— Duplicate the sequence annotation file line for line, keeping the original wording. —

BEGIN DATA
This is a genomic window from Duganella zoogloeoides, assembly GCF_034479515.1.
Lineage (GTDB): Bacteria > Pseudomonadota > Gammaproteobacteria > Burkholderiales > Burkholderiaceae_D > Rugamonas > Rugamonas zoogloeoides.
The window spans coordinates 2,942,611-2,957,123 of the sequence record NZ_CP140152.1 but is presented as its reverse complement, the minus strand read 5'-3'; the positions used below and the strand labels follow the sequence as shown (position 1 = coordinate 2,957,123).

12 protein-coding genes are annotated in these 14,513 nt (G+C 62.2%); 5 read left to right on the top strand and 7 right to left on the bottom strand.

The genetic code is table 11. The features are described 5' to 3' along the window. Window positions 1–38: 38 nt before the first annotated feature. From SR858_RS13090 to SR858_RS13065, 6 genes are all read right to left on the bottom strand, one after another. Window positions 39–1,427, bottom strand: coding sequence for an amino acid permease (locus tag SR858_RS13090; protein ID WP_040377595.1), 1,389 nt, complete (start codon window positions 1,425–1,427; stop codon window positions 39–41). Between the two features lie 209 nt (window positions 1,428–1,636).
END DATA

This is a genomic window from Duganella zoogloeoides, assembly GCF_034479515.1.
Lineage (GTDB): Bacteria > Pseudomonadota > Gammaproteobacteria > Burkholderiales > Burkholderiaceae_D > Rugamonas > Rugamonas zoogloeoides.
The window spans coordinates 2,942,611-2,957,123 of the sequence record NZ_CP140152.1 but is presented as its reverse complement, the minus strand read 5'-3'; the positions used below and the strand labels follow the sequence as shown (position 1 = coordinate 2,957,123).

12 protein-coding genes are annotated in these 14,513 nt (G+C 62.2%); 5 read left to right on the top strand and 7 right to left on the bottom strand.

The genetic code is table 11. The features are described 5' to 3' along the window. Window positions 1–38: 38 nt before the first annotated feature. From SR858_RS13090 to SR858_RS13065, 6 genes are all read right to left on the bottom strand, one after another. Window positions 39–1,427, bottom strand: coding sequence for an amino acid permease (locus tag SR858_RS13090; protein ID WP_040377595.1), 1,389 nt, complete (start codon window positions 1,425–1,427; stop codon window positions 39–41). Between the two features lie 209 nt (window positions 1,428–1,636).